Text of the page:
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African art items:


: African pirogue


Pirogue Kongo
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African art > African pirogue > Pirogue Kongo

This sculpted canoe features a crew of bust figures surrounding a larger effigy, wearing helmets enhanced by pigments of various colors. The hull, on which residual green and red pigments are still visible, is engraved with geometric patterns. Shard on the stern. Unknown use.
In the 13th century, the Kongo people, led by their king Ne Kongo, settled in a region at the crossroads of the borders between present-day DRC, Angola and Gabon. Two centuries later, the Portuguese came into contact with the Kongo and converted their king to Christianity. Although monarchical, the Kongo political system had a democratic aspect because the king was actually placed at the head of the kingdom following an election held by a council of tribal governors. This king, also known as ntotela, controlled ...


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Ewe ritual sculpture
African art > African Statues > Ewe figure

African art and tribal worship vodun ewe and fon populations.
Clipped in clay materials in which amulets in the form of seashells clump together, the straight busts of three statuettes follow one another in a wooden canoe. At the front, a small vase, receptacle of a dried fruit, is adorned with a metal ring. The fetishes are coated with kaolin and adorned with pearl necklaces. In Togo, African fetishes are part of rituals beneficial or evil according to the intentions of their owner. The fetishists, following the ritual of divination using palm nuts, make them to order to offer protective and medicinal virtues but also offer versions ready to use more traditional. These practices, which are still in use today, are sometimes decried and considered as animist and over by the time of ...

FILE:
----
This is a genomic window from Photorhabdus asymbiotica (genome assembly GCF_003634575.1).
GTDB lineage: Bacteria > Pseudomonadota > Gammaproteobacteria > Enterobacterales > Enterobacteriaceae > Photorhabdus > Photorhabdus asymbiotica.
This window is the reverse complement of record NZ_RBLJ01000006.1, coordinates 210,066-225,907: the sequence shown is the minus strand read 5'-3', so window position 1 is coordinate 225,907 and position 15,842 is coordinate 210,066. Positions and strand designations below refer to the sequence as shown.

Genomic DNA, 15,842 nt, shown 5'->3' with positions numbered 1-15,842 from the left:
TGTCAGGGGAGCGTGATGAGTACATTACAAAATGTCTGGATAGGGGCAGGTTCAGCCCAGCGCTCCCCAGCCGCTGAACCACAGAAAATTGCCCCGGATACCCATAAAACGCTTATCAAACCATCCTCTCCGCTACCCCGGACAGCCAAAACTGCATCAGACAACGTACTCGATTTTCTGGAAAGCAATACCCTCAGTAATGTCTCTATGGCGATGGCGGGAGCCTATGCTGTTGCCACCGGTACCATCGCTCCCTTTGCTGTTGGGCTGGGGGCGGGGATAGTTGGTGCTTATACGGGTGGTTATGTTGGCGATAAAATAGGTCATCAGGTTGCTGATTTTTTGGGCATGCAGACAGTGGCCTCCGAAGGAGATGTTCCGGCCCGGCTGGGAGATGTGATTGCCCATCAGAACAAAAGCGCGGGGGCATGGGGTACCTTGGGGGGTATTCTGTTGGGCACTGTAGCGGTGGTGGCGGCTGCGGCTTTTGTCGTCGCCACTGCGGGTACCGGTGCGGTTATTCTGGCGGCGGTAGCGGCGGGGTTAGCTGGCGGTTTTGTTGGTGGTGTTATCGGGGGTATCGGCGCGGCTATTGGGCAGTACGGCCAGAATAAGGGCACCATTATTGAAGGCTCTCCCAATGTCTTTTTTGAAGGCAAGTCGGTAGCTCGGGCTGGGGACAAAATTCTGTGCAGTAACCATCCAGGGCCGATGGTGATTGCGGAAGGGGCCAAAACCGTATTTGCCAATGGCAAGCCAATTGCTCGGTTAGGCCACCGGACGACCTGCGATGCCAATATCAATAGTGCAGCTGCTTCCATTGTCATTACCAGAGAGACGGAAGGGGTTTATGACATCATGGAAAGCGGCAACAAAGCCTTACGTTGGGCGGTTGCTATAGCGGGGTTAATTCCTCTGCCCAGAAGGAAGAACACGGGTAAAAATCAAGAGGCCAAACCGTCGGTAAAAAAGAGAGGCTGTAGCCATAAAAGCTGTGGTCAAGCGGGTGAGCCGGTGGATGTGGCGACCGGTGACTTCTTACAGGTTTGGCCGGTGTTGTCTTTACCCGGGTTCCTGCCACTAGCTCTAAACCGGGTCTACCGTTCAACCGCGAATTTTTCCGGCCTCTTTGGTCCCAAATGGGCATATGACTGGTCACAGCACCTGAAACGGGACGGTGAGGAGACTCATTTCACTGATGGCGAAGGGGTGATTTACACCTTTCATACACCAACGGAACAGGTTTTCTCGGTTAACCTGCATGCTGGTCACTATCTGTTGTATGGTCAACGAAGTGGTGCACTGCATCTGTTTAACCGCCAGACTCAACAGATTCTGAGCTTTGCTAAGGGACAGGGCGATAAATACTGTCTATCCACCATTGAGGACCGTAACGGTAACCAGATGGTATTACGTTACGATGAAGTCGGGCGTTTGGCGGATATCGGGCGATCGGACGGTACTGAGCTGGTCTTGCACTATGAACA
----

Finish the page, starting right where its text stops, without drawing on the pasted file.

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Bozo Pirogue
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African art > Puppets > Bozo Pirogue

African art among the Bozo.
These, mostly fishermen and farmers, live in the northern part of the bambara country in the niger's inner delta and remain semi-nomadic today, moving their homes as seasonal floods continue. Mande-speaking people, they speak sorogama. Within their group, we can distinguish the Sorko or Sorogo, the Hain, and the Tie.Besides their remarkable masks, the Bozo and Bambara are renowned for their puppets of varied size and frequently articulated, exhibited during the puppet theatre Sogow bo which organizes itself on the initiative of young people from the villages, mainly in the region of Ségou, and which plays an educational role. The invention of these puppets is attributed to the geniuses of the bush who removed Toboji Centa, a bozo fisherman


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